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HARRISBURG, Pa. -- With outbreaks of viral gastroenteritis, or "stomach flu," continuing to be reported across the commonwealth and nation, the Pennsylvania Department of Health is reminding the general public about ways they can help to avoid norovirus infection -- a common cause of the illness.
"Norovirus infection is very common this time of year and it's very contagious," said state health secretary Dr. Calvin B. Johnson. "If you have symptoms of norovirus, such as vomiting and diarrhea, you should try to stay home and practice good hygiene, like washing your hands frequently and thoroughly to avoid spreading the illness to others."
Norovirus symptoms often begin suddenly and can include nausea, stomach cramping, vomiting, and diarrhea. Norovirus illness can be a difficult experience for those affected, but it is normally short-lived and people recover within 12 to 60 hours.
The spread of norovirus can be prevented by following some simple guidelines:
-- Frequently wash your hands, especially after using the bathroom and changing diapers, and before eating or preparing food.
-- Anyone ill with diarrhea should not prepare food for other people.Â In particular, people with diarrhea should not work in restaurants, daycare centers, or medical settings unless they are cleared to do so by their doctor or the local health department.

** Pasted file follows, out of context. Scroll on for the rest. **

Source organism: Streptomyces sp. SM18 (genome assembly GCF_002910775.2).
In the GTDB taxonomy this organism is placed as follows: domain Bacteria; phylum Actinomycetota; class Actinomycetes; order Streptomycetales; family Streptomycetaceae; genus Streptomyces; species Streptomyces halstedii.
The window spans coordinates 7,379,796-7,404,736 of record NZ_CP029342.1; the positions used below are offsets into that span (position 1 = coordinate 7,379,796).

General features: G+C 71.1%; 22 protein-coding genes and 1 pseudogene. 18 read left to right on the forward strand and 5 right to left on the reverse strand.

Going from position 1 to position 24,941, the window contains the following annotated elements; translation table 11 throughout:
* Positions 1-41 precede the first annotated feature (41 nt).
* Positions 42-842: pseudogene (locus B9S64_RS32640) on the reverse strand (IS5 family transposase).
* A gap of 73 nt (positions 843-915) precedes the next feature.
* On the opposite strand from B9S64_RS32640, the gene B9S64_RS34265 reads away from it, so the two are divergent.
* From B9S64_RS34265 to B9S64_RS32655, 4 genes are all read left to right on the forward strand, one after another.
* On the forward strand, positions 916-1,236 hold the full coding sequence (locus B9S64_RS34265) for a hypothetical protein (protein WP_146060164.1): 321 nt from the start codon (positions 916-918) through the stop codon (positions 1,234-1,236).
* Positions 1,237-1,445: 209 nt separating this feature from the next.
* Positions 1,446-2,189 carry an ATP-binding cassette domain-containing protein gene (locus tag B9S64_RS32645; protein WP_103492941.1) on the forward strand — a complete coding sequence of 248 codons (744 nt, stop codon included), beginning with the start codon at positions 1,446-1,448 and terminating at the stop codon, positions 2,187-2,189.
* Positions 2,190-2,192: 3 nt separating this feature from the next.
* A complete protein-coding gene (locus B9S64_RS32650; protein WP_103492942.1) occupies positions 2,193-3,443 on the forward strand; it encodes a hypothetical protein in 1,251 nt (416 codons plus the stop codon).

-- Carefully wash fruits and vegetables, and steam oysters before eating them.
-- Thoroughly clean and disinfect contaminated surfaces immediately after an episode of diarrhea or vomiting by using a bleach-based household cleaner.
-- Immediately remove and wash clothing or linens that may be contaminated
-- Flush or discard any vomit and/or stool in the toilet and make sure that the surrounding area is kept clean.
Because norovirus is very contagious, sudden outbreaks can result when people bring the infection into facilities such as hospitals, residential, and nursing homes and schools. No one who has suffered from vomiting and diarrhea should visit or work in crowded places until they have been completely free from symptoms for at least 48 hours.
For most healthy individuals, drinking plenty of fluids and resting at home is sufficient to recover from a norovirus infection and there is no need for hospital treatment. However, the elderly or very young can sometimes get more severe infection and they, or anyone else who is concerned about their medical condition, should talk to their doctor for advice.
For more information about norovirus, visit the Centers for Disease Control and Prevention (CDC) Web site at
Source: Pennsylvania Department of Health